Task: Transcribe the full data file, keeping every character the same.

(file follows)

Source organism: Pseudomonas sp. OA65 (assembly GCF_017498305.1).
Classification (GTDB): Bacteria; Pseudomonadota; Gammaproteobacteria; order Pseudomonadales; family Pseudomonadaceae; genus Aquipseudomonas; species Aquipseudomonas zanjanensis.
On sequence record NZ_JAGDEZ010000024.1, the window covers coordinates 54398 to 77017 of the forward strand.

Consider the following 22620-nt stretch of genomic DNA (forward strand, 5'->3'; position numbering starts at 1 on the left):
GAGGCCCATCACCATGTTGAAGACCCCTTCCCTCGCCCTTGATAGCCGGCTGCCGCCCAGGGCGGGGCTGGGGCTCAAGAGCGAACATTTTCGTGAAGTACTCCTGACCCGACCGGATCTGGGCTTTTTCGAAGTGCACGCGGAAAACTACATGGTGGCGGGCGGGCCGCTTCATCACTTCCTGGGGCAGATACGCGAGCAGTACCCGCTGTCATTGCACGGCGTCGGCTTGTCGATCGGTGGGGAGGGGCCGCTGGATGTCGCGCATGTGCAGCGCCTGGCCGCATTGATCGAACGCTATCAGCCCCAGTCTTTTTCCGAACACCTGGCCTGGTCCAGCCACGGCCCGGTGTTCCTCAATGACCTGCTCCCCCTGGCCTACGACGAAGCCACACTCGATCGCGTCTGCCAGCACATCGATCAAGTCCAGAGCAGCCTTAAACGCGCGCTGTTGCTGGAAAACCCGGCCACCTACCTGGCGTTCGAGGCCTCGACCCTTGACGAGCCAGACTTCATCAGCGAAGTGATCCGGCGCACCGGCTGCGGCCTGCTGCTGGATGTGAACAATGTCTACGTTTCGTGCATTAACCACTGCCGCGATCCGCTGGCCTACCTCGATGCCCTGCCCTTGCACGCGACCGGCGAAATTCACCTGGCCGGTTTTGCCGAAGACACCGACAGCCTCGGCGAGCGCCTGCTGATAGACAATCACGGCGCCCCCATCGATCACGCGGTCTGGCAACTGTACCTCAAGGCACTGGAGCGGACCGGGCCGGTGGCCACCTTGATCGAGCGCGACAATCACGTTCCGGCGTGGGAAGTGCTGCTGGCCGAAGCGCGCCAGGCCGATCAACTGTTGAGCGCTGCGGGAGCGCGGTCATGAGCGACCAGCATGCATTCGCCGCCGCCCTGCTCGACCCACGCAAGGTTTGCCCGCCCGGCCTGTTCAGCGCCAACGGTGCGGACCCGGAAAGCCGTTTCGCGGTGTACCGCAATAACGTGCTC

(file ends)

Source organism: Pseudomonas sp. OA65 (assembly GCF_017498305.1).
Classification (GTDB): Bacteria; Pseudomonadota; Gammaproteobacteria; order Pseudomonadales; family Pseudomonadaceae; genus Aquipseudomonas; species Aquipseudomonas zanjanensis.
On sequence record NZ_JAGDEZ010000024.1, the window covers coordinates 54398 to 77017 of the forward strand.

Consider the following 22620-nt stretch of genomic DNA (forward strand, 5'->3'; position numbering starts at 1 on the left):
GAGGCCCATCACCATGTTGAAGACCCCTTCCCTCGCCCTTGATAGCCGGCTGCCGCCCAGGGCGGGGCTGGGGCTCAAGAGCGAACATTTTCGTGAAGTACTCCTGACCCGACCGGATCTGGGCTTTTTCGAAGTGCACGCGGAAAACTACATGGTGGCGGGCGGGCCGCTTCATCACTTCCTGGGGCAGATACGCGAGCAGTACCCGCTGTCATTGCACGGCGTCGGCTTGTCGATCGGTGGGGAGGGGCCGCTGGATGTCGCGCATGTGCAGCGCCTGGCCGCATTGATCGAACGCTATCAGCCCCAGTCTTTTTCCGAACACCTGGCCTGGTCCAGCCACGGCCCGGTGTTCCTCAATGACCTGCTCCCCCTGGCCTACGACGAAGCCACACTCGATCGCGTCTGCCAGCACATCGATCAAGTCCAGAGCAGCCTTAAACGCGCGCTGTTGCTGGAAAACCCGGCCACCTACCTGGCGTTCGAGGCCTCGACCCTTGACGAGCCAGACTTCATCAGCGAAGTGATCCGGCGCACCGGCTGCGGCCTGCTGCTGGATGTGAACAATGTCTACGTTTCGTGCATTAACCACTGCCGCGATCCGCTGGCCTACCTCGATGCCCTGCCCTTGCACGCGACCGGCGAAATTCACCTGGCCGGTTTTGCCGAAGACACCGACAGCCTCGGCGAGCGCCTGCTGATAGACAATCACGGCGCCCCCATCGATCACGCGGTCTGGCAACTGTACCTCAAGGCACTGGAGCGGACCGGGCCGGTGGCCACCTTGATCGAGCGCGACAATCACGTTCCGGCGTGGGAAGTGCTGCTGGCCGAAGCGCGCCAGGCCGATCAACTGTTGAGCGCTGCGGGAGCGCGGTCATGAGCGACCAGCATGCATTCGCCGCCGCCCTGCTCGACCCACGCAAGGTTTGCCCGCCCGGCCTGTTCAGCGCCAACGGTGCGGACCCGGAAAGCCGTTTCGCGGTGTACCGCAATAACGTGCTC